4) Procainamide IV 20mg/min up to 1000mg followed by 20-80mcg/kg/min
What is the appropriate treatment for a pt with A-fib or A-flutter
Patients with AF >48hrs are at risk for cardioembolic events and should not be cardioverted until anti-coagulated, unless they are unstable
1) Metoprolol 5mg IV bolus, can repeat q5mins (x2) or PO for total daily dose 50-400mg
2) Amiodarone 150mg IV over 10 mins, then 1mg/min infusion for 1st 6 hrs
How is a second degree type 1 heart block identified on an EKG?
P-R interval gets longer with each beat until QRS is dropped
When you see a rhythm strip showing a NSR what is the appropriate treatment?
No treatment is necessary
How is a second degree type II heart block identified
P-R interval remains constant (<0.2) and then a dropped QRS complex
What are some examples of metabolic syndrome
What would the most likely diagnosis be for the following risk factors;
(a) Hypercholesterolemia
(b) Hypertension
(c) Diabetes mellitus
(d) Male gender
(e) Smoking
(f) Family History
atherosclerotic disease
What are some potential complications from DVT
Amputation if left untreated
55 y/o M w/ cc of cramping pn in L calf which pn started 3 months ago only hurts with excercise (poss lower extremity occlusion)
Now the pn comes w/rest. upon exam you note L calf smaller than R, has almost no hair, L dorsalis pedis pulse are absent. Takes Zocor for Hyperlipidemia, Smoker, Drinks every day. What is the definitive therapy
Select appropriate answer:
a) Diet and Excercise
b) Smoking Cessation
c) Anti-coagulation
When you have a patient with MI physiologically what are we trying to accomplish with MONA protocol
Trying to minimize the extent of the infarction.
Infaction is dead tissue
Ischemia is tissue without oxygen
What dose of asprin would you give a pt with an infarct
325mg chewed up
What does MONA stand for
What is an example of obstructive type shock
Emergent medical conditions preventing blood flow into and out of heart
(a) Cardiac tamponade
(b) Tension pneumothorax
(c) Pulmonary embolism
What is the best treatment for an obstructive type shock?
Treat reversible cause of obstructive shock
What is defined as circulatory insufficiency that creates an imbalance between tissue oxygen supply and demand resulting in global tissue hypoperfusion. This leads to hypoxia, acidosis and eventual end organ damage and failure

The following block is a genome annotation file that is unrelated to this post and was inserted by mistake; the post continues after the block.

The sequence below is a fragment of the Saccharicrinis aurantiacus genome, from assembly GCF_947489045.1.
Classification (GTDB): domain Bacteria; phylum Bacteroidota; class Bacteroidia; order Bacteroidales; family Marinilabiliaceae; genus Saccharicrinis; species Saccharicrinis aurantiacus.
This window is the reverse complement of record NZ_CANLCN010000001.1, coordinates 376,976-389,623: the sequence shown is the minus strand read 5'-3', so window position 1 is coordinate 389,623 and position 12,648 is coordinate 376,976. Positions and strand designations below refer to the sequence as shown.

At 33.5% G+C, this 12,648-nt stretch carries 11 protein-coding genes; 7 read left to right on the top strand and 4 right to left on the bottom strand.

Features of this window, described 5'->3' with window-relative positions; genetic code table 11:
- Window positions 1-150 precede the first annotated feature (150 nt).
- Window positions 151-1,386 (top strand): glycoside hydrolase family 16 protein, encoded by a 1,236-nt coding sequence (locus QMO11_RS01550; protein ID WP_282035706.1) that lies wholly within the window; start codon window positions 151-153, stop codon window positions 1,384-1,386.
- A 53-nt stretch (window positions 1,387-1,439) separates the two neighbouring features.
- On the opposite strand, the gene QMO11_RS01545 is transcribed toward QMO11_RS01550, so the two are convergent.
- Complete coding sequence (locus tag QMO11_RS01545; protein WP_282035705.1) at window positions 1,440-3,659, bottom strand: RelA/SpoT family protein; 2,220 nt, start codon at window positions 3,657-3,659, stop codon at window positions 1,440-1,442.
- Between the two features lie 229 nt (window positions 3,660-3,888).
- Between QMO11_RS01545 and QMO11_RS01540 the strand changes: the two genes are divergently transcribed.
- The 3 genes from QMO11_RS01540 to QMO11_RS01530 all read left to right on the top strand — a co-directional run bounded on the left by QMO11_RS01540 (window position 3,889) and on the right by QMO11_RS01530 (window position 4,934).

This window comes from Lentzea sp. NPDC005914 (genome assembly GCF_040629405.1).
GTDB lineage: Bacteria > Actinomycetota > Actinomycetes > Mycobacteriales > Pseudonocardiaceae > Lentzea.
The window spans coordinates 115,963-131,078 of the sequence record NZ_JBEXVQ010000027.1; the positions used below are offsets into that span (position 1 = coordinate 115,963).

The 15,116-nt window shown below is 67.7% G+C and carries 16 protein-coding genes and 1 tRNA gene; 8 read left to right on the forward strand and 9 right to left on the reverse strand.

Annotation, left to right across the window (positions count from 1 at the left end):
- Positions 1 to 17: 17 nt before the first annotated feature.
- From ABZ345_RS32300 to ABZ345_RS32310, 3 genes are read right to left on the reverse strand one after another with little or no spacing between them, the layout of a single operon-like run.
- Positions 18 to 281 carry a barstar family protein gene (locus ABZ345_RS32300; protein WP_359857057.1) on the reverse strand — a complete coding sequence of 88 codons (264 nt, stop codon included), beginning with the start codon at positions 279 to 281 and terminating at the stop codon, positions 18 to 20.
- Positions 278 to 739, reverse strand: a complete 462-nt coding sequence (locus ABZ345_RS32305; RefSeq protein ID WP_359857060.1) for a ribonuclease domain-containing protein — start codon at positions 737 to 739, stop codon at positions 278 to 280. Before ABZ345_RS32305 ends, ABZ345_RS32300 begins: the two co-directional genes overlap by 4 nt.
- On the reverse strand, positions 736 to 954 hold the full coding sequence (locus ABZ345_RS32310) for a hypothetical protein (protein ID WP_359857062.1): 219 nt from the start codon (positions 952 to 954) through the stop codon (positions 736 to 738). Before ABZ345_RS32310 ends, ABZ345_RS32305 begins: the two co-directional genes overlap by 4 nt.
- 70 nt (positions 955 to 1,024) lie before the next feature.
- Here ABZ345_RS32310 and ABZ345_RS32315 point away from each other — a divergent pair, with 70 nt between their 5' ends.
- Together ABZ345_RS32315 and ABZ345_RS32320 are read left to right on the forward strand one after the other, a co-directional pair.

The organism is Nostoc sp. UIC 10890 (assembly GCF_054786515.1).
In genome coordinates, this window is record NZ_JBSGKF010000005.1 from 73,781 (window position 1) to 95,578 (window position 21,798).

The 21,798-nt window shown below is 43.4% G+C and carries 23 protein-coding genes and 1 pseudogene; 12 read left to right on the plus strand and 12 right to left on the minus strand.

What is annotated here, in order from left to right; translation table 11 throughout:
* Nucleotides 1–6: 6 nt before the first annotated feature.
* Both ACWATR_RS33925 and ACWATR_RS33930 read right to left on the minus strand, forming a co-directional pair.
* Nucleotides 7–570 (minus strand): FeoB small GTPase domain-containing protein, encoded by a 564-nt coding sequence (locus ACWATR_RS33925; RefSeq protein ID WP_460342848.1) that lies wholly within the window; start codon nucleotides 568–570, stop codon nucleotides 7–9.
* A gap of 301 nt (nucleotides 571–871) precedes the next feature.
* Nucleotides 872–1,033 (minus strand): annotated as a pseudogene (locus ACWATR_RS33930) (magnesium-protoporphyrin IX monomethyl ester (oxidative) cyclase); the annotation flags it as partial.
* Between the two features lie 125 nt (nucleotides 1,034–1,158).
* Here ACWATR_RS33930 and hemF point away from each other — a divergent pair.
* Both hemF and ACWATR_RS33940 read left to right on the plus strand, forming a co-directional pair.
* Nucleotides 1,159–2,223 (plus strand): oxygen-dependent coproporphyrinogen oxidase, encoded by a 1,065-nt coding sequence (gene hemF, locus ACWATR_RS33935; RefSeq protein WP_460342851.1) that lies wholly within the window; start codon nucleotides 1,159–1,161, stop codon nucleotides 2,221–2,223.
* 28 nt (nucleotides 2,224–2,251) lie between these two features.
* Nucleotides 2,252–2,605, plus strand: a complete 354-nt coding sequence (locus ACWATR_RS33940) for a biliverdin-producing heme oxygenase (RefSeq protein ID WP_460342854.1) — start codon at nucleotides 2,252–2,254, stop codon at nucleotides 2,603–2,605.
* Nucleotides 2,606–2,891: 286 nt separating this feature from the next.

1) Hypovolemic
2) Cardiogenic
3) Distributive
4) Obstructive
What is the appropriate treatment for anaphylaxis
1) ABCs (secure airway!), O2, IV, Monitor
2) Epinephrine (Epipen) 0.1-0.5mg SC/IM repeat q 10-15 mins
a) Epipen delivers 0.3mg IM dose
3) IV fluid (LR or NS) bolus
4) Ancillary Treatments
a) Benadryl IV 50mg
b) Zantac 50mg IV
c) Solumedrol 125mg IV
On a cellular level what is the following describe?
Massive release of histamine and other vasoactive substances cause systemic
vasodilation, potential airway compromise due to airway edema and bronchospasm
Packed red blood cells raises the hemaocrit level by what?
What is the complication for myocarditis
Heart failure
What is the most likely diagnosis for the following symptoms;
Substernal chest pain which is usually pleuritic (sharp), possible radiation to neck,
shoulder or arm
1) Pain is worse when supine and relieved by sitting
2) Febrile
3) Pericardial friction rub is most common sign (Sounds like: velcro/crunching snow)
What is the treatment for pericarditis
Aspirin 650mg q3-4hrs or NSAID (Indomethacin/Motrin) for 7 days to 3 weeks
What is an actual ausculitory finding in Mitral Regurgitaion
Pansystolic Murmur maximal at apex and radiating into the axilla
What are the complications for valvular heart disease
(1) Arrythmias
(2) Acute congestive heart failure
(3) Pulmonary edema
(4) Syncope
(5) Sudden death
1) Acute Myocardial Infarction / Unstable Angina
2) Pulmonary Embolism (PE)
3) Pericardial Tamponade
4) Esophageal Rupture
5) Tension Pneumothorax / Pneumothorax
6) Aortic Dissection / Rupture
Why do we rule out the "Big 6 +1"
If you can rule out these 6 etiologies, you can very likely feel that the patient will
survive the next 24 hours.
What is the difference between stable and unstable angina?
Stable angina: chest pain with exertion, relieved by rest

Unstable angina: chest pain while resting
Prinzmetals angina: rare, caused by what?
coronary vasospasm often without CAD (coronary constriction)
What are the long acting prophylactic therapies for angina
(a) Nitroglycrine SL or Spray
(b) Long acting nitrates
(c) Β-blocker
(d) Calcium channel blocker